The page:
‘Be the change’

‘Be the change’

A good way to begin the journey of change would be to take a leaf or two from our very own ancestors and traditional and indigenous wisdom. With all the talk of climate change, there is none untouched. And that is exactly why each of us needs to do our bit.

Shital Ravi

Climate change is no more a word we just heard. Today most of us are experiencing its meaning. True, that we are unable to remain immune to the fear and anxiety that it brings in. But isn’t there anything that can be done?

Of course there’s much that can be done at the individual level. All is not lost yet. There is hope!

Let us try and understand what we can achieve at the individual level and how.

Awareness building: The very first step is to understand the problem in its totality. Do not divorce yourself from it by stating that it’s a global problem or national problem, and the governments, global leaders and world politicians have to do something about it. It is not someone else’s problem anymore. It is our problem. It is your problem, my problem. In the olden times, Indian warriors needed to learn and know a concept called ‘Shatrubodh’. It literally means knowing your enemy well. Knowing what you are fighting is important. So, read about it, gather information, follow the trends. Be informed because knowledge is power.

Acceptance: When awareness comes in, then it is time to go within and see how we are contributing to the problem. An uncomfortable task indeed but something that must be done. Acknowledging that we are part of the problem actually could help us to start thinking of how to stop being part of the problem and start becoming part of the solution. Introspect, reflect on your own daily practices and see how we are adding to the existing issue. We would be surprised to know that there are many ways that we could curb the global warming, indeed in our small way. But that shouldn’t dishearten us, because it is droplets that make the ocean.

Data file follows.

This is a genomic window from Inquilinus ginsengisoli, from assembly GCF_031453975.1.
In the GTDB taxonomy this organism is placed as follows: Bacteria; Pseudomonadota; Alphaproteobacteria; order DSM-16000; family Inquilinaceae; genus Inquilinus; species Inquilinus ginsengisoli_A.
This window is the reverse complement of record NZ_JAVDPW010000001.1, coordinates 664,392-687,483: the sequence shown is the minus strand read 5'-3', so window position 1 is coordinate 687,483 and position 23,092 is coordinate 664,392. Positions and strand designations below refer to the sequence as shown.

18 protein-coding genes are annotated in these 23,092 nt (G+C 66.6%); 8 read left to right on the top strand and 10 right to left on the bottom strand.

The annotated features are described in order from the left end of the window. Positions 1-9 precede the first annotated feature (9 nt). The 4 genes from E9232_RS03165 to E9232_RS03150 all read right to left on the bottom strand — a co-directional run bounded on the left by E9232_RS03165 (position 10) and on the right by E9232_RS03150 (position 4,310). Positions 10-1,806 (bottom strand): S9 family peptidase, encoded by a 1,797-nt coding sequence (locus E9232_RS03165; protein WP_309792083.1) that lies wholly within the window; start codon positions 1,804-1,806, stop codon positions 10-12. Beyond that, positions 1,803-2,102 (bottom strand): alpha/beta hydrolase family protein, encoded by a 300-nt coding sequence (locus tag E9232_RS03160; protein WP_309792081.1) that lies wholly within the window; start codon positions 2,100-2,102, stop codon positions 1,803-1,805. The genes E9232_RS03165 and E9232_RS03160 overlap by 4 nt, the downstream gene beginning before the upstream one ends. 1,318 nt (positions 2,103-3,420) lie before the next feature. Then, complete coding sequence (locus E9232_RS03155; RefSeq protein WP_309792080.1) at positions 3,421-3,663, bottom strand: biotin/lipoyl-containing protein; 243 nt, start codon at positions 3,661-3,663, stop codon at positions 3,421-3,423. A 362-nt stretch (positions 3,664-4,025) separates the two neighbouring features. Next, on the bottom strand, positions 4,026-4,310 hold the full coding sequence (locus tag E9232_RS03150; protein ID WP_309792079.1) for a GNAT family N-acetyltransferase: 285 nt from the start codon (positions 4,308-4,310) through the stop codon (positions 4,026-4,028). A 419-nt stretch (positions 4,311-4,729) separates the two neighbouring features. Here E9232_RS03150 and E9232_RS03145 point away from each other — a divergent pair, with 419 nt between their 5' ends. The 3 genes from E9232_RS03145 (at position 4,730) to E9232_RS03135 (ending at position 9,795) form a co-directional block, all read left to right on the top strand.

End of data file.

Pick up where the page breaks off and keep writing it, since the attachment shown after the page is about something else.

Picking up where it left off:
Action: With acceptance will come the will to change and act wisely. It is time to utilise this adversity as our fuel for understanding, thus surpassing fear, and not just facing things as they are, but also be the harbinger of essential change.

A good way to begin this journey of change would be to take a leaf or two from our very own ancestors and traditional and indigenous wisdom. All over the world, indigenous cultures have taught us to be nature friendly and be attuned to the rhythms of nature.

If I just need to bring in a simple example from our own Bharatiya culture itself, just 2-3 generations ago our grandparents or great grandparents used to eat food on banana leaves. These banana leaves were then given as food to cows. Our grandmothers would put rangoli from rice flour outside the houses, which then became food for ants and other insects. What simple yet effective natural processes where a balance was maintained between us and nature and no harm done to the environment or climate.

Today, it might be difficult to replicate these customs. But can we begin to reflect on what we could do differently in the given circumstances. Just ask yourself what are some ways to bring in more healthier practices in my daily routine? To get you started just look at all the gadgets that you use in your daily life and can you bring in any change in their usage? As an example, how long do you run your air conditioner in summers and on what temperature? Or do you use your car even for short distances where you could easily just walk?  Do you use plastic bags when just a simple habit of carrying a cloth bag would do wonders? You might amaze yourself with the plethora of points that you might bring up. Put those to action.

If each one of us goes back to better practices using traditional, indigenous wisdom we can hope to put a break to the rising dangers of climate change and look forward to a better future.

Just that…Be the change!